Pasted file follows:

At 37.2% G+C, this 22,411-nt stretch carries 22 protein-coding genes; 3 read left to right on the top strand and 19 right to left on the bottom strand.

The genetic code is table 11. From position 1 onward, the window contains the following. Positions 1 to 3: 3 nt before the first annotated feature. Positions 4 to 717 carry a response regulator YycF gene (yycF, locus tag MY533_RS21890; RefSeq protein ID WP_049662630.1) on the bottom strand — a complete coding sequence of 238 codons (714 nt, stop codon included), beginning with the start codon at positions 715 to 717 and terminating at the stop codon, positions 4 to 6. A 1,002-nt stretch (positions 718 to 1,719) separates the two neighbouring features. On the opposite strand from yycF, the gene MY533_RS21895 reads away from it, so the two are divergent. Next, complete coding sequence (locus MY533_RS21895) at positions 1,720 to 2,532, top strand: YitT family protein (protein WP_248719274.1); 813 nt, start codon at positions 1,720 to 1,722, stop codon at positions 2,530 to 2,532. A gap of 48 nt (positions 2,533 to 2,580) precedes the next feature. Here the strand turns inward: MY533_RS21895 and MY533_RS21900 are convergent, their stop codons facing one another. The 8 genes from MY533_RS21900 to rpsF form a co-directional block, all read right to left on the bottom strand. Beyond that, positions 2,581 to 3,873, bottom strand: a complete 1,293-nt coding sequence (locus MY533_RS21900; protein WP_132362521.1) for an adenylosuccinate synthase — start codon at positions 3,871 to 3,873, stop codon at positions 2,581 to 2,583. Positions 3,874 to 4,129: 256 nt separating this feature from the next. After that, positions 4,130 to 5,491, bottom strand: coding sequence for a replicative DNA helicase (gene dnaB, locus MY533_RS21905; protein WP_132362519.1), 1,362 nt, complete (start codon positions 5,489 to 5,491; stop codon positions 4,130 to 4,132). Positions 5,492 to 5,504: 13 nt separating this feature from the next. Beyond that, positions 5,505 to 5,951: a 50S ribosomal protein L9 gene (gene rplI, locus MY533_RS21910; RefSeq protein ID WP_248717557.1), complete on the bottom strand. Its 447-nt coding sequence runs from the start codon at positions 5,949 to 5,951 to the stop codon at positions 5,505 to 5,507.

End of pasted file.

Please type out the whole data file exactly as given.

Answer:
At 37.2% G+C, this 22,411-nt stretch carries 22 protein-coding genes; 3 read left to right on the top strand and 19 right to left on the bottom strand.

The genetic code is table 11. From position 1 onward, the window contains the following. Positions 1 to 3: 3 nt before the first annotated feature. Positions 4 to 717 carry a response regulator YycF gene (yycF, locus tag MY533_RS21890; RefSeq protein ID WP_049662630.1) on the bottom strand — a complete coding sequence of 238 codons (714 nt, stop codon included), beginning with the start codon at positions 715 to 717 and terminating at the stop codon, positions 4 to 6. A 1,002-nt stretch (positions 718 to 1,719) separates the two neighbouring features. On the opposite strand from yycF, the gene MY533_RS21895 reads away from it, so the two are divergent. Next, complete coding sequence (locus MY533_RS21895) at positions 1,720 to 2,532, top strand: YitT family protein (protein WP_248719274.1); 813 nt, start codon at positions 1,720 to 1,722, stop codon at positions 2,530 to 2,532. A gap of 48 nt (positions 2,533 to 2,580) precedes the next feature. Here the strand turns inward: MY533_RS21895 and MY533_RS21900 are convergent, their stop codons facing one another. The 8 genes from MY533_RS21900 to rpsF form a co-directional block, all read right to left on the bottom strand. Beyond that, positions 2,581 to 3,873, bottom strand: a complete 1,293-nt coding sequence (locus MY533_RS21900; protein WP_132362521.1) for an adenylosuccinate synthase — start codon at positions 3,871 to 3,873, stop codon at positions 2,581 to 2,583. Positions 3,874 to 4,129: 256 nt separating this feature from the next. After that, positions 4,130 to 5,491, bottom strand: coding sequence for a replicative DNA helicase (gene dnaB, locus MY533_RS21905; protein WP_132362519.1), 1,362 nt, complete (start codon positions 5,489 to 5,491; stop codon positions 4,130 to 4,132). Positions 5,492 to 5,504: 13 nt separating this feature from the next. Beyond that, positions 5,505 to 5,951: a 50S ribosomal protein L9 gene (gene rplI, locus MY533_RS21910; RefSeq protein ID WP_248717557.1), complete on the bottom strand. Its 447-nt coding sequence runs from the start codon at positions 5,949 to 5,951 to the stop codon at positions 5,505 to 5,507.